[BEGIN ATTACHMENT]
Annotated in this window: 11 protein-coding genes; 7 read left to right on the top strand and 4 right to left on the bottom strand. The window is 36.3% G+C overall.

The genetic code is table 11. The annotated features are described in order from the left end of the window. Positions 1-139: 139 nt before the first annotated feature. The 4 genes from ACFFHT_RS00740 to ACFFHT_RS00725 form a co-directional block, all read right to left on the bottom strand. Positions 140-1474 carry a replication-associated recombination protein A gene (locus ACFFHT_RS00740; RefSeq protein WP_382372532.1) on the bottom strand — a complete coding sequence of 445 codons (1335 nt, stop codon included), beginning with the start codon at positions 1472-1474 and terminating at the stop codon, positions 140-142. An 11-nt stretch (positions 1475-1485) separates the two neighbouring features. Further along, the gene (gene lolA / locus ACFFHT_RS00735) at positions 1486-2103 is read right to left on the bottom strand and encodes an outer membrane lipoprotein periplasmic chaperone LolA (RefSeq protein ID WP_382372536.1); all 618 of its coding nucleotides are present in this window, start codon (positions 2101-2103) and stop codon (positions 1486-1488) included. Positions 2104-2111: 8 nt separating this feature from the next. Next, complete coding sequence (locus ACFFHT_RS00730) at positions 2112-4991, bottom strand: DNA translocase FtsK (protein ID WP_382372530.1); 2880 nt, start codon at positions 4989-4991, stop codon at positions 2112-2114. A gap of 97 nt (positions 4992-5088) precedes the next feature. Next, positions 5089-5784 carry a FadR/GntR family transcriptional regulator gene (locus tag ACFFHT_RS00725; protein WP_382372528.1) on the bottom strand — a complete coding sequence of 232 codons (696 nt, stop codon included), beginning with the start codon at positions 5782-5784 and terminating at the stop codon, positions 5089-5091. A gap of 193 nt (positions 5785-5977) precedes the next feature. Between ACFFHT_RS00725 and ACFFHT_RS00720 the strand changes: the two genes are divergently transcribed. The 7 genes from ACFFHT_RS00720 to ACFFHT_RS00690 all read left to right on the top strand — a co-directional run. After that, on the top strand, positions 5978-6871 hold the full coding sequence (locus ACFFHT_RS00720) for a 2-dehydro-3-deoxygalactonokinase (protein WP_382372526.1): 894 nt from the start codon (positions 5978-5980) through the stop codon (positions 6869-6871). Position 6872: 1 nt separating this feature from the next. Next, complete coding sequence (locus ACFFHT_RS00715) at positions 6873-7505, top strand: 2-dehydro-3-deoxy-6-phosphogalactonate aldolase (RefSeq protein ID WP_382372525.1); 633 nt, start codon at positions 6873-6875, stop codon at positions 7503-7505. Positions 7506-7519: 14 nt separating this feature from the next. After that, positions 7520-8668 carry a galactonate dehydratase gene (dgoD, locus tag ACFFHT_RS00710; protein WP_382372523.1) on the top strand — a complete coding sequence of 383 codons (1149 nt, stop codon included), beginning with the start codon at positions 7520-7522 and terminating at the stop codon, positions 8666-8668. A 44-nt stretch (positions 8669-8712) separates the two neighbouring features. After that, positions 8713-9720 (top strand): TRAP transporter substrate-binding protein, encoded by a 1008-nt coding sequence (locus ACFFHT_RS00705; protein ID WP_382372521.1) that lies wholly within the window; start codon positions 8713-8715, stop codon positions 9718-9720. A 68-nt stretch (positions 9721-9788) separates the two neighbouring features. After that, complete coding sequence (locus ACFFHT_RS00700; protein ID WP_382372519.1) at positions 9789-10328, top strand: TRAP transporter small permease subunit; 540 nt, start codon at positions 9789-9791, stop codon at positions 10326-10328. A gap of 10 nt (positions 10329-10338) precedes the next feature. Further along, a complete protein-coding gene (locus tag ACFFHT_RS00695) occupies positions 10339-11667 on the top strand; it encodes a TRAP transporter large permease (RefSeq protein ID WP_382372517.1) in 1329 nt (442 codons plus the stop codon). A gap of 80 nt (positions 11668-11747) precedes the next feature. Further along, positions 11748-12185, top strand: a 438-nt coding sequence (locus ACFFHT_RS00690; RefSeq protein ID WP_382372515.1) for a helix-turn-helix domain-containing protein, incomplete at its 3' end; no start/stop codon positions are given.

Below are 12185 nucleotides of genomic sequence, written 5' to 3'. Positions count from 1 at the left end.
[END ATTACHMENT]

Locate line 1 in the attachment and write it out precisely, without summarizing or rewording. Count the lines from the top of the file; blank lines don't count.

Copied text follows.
Annotated in this window: 11 protein-coding genes; 7 read left to right on the top strand and 4 right to left on the bottom strand. The window is 36.3% G+C overall.